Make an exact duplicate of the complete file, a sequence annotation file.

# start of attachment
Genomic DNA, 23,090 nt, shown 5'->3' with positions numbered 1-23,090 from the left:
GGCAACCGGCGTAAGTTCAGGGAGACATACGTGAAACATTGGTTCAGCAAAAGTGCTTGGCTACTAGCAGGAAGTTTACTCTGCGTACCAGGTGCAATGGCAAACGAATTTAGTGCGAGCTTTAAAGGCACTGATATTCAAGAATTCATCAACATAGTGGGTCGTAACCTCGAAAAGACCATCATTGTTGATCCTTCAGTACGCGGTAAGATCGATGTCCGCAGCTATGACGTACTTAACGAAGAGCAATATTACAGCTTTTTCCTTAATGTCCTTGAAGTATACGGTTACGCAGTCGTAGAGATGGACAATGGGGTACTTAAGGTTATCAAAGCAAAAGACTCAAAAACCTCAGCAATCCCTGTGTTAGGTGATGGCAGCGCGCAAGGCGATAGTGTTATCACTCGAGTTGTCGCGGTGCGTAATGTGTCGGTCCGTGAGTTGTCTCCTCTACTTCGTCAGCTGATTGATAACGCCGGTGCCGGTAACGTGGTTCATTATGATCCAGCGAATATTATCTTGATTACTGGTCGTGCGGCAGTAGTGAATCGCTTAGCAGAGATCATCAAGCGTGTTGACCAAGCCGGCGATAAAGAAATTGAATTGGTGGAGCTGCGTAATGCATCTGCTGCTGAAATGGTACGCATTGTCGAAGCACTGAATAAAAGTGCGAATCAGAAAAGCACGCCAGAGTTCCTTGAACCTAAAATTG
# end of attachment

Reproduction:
Genomic DNA, 23,090 nt, shown 5'->3' with positions numbered 1-23,090 from the left:
GGCAACCGGCGTAAGTTCAGGGAGACATACGTGAAACATTGGTTCAGCAAAAGTGCTTGGCTACTAGCAGGAAGTTTACTCTGCGTACCAGGTGCAATGGCAAACGAATTTAGTGCGAGCTTTAAAGGCACTGATATTCAAGAATTCATCAACATAGTGGGTCGTAACCTCGAAAAGACCATCATTGTTGATCCTTCAGTACGCGGTAAGATCGATGTCCGCAGCTATGACGTACTTAACGAAGAGCAATATTACAGCTTTTTCCTTAATGTCCTTGAAGTATACGGTTACGCAGTCGTAGAGATGGACAATGGGGTACTTAAGGTTATCAAAGCAAAAGACTCAAAAACCTCAGCAATCCCTGTGTTAGGTGATGGCAGCGCGCAAGGCGATAGTGTTATCACTCGAGTTGTCGCGGTGCGTAATGTGTCGGTCCGTGAGTTGTCTCCTCTACTTCGTCAGCTGATTGATAACGCCGGTGCCGGTAACGTGGTTCATTATGATCCAGCGAATATTATCTTGATTACTGGTCGTGCGGCAGTAGTGAATCGCTTAGCAGAGATCATCAAGCGTGTTGACCAAGCCGGCGATAAAGAAATTGAATTGGTGGAGCTGCGTAATGCATCTGCTGCTGAAATGGTACGCATTGTCGAAGCACTGAATAAAAGTGCGAATCAGAAAAGCACGCCAGAGTTCCTTGAACCTAAAATTG